Tender Morsels by Margo Lanagan
New edition hardback published by David Fickling groups (Randomhouse imprint), July 2009; originally published Sept 2008
Review by Bridie Roman
Liga lives with her father in a small cottage in the woods outside of town. She barely ever leaves the clearing and never talks to the townsfolk who pass by. There is a reason for her being kept away from the outside world: after the death of her mother Liga has been repeatedly raped by her father. She soon falls pregnant but is given two forced abortions. During her third pregnancy her father is killed in an accident. Living by herself at fifteen with a newborn child and such shame on her shoulders Liga avoids the local community; but she can’t hide forever. After being raped at the hands of five of the local young men she gives up hope on life ever being good and is ready to throw herself off a cliff to a death she would welcome. But something strange happens; she is saved and transported to her own heaven. She should know by know though; that you can’t hide forever, you can’t block out reality. When Liga’s youngest daughter, Urdda, returns to the world she should’ve been born to reality starts to merge with their slice of heaven and soon the horror of life comes flooding back in.
Based on The Brother’s Grimm tale “Red Rose and Snow White” but with gruesome extras, this tale is not fairy, it’s quite harrowing in fact. Being aimed at Young Adults, it’s no surprise that it has stirred some controversy, with many believing that younger readers should not be reading books that contain incest and gang rape. Lanagan does gloss over the details however, making the scenes completely non- explicit, leaving me wondering why she would choose to put them in at all, like she was trying to make a book for both adults and children but got stuck somewhere in-between, somewhere where it was both too childish and too adult at the same time. It really sits on the fence and makes it obviously suitable for teens but that means it is close to the children’s section and easily mistaken as book for children. I personally forsee big problems because of this but as I don’t think that books should be censored, I’m going to stick with the opinion “they have to find out about it all at some point, it may as well be while reading a charming book”.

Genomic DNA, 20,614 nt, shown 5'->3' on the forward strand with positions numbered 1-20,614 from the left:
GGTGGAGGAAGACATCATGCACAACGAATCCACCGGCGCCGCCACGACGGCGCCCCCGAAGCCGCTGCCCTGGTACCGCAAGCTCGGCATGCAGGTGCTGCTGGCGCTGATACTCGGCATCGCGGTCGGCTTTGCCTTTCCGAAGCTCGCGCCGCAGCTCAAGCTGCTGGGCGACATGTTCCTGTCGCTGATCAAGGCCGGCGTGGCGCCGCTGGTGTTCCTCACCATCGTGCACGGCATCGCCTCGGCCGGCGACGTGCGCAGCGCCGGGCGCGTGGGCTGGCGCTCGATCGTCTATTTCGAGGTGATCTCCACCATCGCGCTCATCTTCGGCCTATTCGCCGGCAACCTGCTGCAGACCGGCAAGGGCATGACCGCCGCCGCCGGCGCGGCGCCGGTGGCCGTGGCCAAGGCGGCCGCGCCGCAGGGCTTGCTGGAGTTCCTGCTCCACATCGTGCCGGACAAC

The world these horrors are set in and the slice of heaven Liga goes to live in are wonderfully realised, with the real world being outwardly charming but quite despicable on closer inspection and “heaven” like being wrapped in cotton wool, totally comfortable while reading about it. A little too comfortable perhaps, as I soon felt stifled by the lack of action, but this is almost certainly how I was meant to feel; coming from the real world, like young Urdda, I longed for more than days of sowing and talking to slightly mindless people. I especially liked the tradition of Bear Day in the real world village of St.Olafred’s. This festival takes inspiration from Fete de l’Ours, a traditional festival in the French town of Prats de Mollo, a day in which a group of bears run through town covering everything and everyone in soot until they are caught by flour dusted hunters; it sounds like such crazy, intense fun I wish I could be part of it!
The book is quite beautiful in places, with a lot of scenes that were especially well written and touching but there is a certain lack of pace that out-weighed the beautiful nature of the writing. Now, I am used to reading more action packed books so you may call me biased and stuck in my ways but I did come away with a feeling of; what has really happened? Sure, there were horrible sex acts but other than that… nothing! I didn’t feel any urgency while reading even the most unusual scenes. In the end, what I found most impressive is that, despite all the obstacles, ultimately other emotions did shine through, such as despair, hope and love, and it is these I would say are the real backbone of the book.
To summarise: this seems to be a book whose leisurely pace and emphasis on the routine mundanity of Liga’s life (through fabulous prose) emphasise the real horrors within. Though there are scenes of brutality and violence, what impressed me most is that this is one of those books, despite initial impressions, whose true horrors are not the overtly explicit type, but rather the awfulness that only seems awful when the reader moves away from the book. It has a lasting impression that grows in your memory. This is the sort of tale that makes readers, like me, distinctly unsettled after reading it. It’s a worthwhile read, but rarely a comfortable one.
Review by Bridie Roman September 2009